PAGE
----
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South Africa slips while continent rises in Saudi university rankings

African universities, with the notable exception of South Africa, show upward mobility in the latest rankings from the Saudi Arabia-based Centre for World University Rankings released this week.

No new African university made the CWUR top 1,000 this year. But the 10 universities from South Africa, Egypt and Uganda that were there last year have all shifted their positions.

The leading African university, South Africa’s University of the Witwatersrand, had the steepest fall—27 places. Wits again ranked far ahead of Africa’s perennially top-ranked university in other rankings, the University of Cape Town, an anomaly unique to the CWUR.

UCT slid out of the top quarter to 265, down 17 places from last year. Stellenbosch University, coming in at 329, and the University of Pretoria at 678, both dropped close to 20 places. Only the University of KwaZulu-Natal in South Africa showed improvement, moving up 11 positions to 467.

Uganda’s Makerere University continued its steady climb. It rose 23 places to 846, matching its climb of 2015 and edging closer to the leading university in Egypt, Cairo University at 771. Cairo was the only African university that improved more than Makerere, moving up 25 positions.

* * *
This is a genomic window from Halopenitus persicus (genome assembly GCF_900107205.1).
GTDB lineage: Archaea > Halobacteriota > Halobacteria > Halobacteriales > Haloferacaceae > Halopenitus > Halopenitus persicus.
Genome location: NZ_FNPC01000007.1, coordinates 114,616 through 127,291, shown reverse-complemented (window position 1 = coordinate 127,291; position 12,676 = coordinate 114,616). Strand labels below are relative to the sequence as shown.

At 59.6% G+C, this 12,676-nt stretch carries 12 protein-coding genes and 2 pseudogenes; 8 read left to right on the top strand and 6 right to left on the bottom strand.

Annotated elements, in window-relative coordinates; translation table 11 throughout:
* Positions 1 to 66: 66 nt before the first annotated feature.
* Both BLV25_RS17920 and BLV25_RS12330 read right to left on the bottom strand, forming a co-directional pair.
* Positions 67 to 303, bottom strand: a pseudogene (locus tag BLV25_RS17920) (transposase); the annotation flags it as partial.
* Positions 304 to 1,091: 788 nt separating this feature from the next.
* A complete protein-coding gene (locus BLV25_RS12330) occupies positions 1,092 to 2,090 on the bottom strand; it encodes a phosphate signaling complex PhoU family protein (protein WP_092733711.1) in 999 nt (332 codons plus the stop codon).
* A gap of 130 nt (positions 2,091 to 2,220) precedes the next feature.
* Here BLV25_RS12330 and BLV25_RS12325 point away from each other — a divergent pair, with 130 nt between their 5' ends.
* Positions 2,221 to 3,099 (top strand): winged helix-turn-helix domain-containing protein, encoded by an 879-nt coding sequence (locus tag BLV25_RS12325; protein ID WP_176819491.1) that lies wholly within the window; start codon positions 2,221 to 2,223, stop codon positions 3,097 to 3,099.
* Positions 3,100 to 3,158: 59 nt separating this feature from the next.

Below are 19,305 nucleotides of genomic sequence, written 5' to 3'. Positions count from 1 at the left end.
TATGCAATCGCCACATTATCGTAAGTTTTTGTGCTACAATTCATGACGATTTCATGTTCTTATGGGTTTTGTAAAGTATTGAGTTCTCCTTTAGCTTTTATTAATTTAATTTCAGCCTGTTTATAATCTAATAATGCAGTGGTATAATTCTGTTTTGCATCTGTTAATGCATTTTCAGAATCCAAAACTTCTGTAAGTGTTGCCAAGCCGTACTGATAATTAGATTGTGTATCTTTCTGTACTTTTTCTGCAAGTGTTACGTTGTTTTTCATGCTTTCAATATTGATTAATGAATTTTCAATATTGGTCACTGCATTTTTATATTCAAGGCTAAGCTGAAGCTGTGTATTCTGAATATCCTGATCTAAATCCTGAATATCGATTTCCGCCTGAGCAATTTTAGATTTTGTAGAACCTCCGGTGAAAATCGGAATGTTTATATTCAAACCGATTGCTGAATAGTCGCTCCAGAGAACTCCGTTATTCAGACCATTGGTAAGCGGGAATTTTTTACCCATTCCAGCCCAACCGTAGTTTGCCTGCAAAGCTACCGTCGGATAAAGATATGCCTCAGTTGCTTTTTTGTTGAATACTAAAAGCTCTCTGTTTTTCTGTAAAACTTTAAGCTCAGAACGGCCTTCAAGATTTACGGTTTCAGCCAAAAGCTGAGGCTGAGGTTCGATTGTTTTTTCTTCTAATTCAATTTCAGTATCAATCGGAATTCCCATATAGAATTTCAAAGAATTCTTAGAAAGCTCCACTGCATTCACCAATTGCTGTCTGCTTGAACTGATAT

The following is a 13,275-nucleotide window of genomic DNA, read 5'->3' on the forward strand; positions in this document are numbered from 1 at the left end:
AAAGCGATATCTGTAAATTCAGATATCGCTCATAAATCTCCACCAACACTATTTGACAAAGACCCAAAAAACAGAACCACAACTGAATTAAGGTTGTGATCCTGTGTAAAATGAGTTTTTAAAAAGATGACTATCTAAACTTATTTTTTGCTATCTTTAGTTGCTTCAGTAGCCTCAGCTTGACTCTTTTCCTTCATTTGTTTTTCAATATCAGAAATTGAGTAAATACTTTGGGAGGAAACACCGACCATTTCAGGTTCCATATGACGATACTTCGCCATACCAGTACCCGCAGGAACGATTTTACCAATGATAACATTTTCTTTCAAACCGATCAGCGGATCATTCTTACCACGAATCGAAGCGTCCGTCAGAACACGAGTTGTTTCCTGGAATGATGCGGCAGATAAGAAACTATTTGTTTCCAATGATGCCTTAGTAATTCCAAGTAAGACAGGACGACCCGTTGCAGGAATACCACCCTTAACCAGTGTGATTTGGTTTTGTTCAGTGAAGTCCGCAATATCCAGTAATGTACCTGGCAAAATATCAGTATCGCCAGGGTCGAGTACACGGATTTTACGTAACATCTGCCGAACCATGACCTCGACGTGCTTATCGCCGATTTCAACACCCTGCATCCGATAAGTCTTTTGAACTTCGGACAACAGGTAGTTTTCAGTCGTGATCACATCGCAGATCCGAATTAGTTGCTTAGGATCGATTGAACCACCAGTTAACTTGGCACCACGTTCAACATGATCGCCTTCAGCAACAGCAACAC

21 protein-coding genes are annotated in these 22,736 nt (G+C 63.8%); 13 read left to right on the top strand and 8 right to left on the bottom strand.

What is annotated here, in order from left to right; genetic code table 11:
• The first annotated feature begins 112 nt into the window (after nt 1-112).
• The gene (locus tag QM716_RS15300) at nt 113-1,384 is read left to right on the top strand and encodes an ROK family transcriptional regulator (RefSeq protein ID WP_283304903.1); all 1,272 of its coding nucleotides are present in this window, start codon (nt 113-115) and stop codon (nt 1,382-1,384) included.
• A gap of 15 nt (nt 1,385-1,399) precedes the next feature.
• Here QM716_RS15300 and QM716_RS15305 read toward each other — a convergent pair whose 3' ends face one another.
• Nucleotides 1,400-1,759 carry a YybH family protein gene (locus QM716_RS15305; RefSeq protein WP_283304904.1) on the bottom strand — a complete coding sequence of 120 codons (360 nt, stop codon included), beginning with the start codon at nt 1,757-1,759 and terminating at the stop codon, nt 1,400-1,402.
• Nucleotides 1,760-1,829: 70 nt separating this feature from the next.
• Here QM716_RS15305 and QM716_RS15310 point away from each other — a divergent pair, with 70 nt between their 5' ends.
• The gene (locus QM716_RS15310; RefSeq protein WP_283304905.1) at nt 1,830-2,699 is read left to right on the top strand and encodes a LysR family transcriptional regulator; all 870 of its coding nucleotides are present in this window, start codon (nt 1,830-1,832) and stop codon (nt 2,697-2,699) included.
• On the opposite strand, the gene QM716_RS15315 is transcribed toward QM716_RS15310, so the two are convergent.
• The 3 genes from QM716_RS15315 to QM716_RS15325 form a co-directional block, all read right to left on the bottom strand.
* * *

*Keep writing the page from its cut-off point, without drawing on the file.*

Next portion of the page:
Other Egyptian universities on the list—Alexendria, Ain Shams, and Mansura—were all ranked marginally higher than last year, but all appear near the bottom of the table in the high 900s.

The CWUR ranking does not employ a survey of academics like other ranking systems. Instead, it relies on indicators based on alumni and faculty quality for three-quarters of its score. Research indicators such as publications and citations contribute 20 per cent to the total score.

UCT scored highest in Africa in terms of its number of publications, while Wits scored highest for publications in premier journals and citations. Africa’s highest individual indicator score was 35th in the world for Wits in ‘alumni employment’, which counts alumni in top CEO positions normalised by university size.

The top end of the table was heavily dominated by the United States. Eight out of the top 10 were from the US, with Harvard and Stanford taking the top two spots.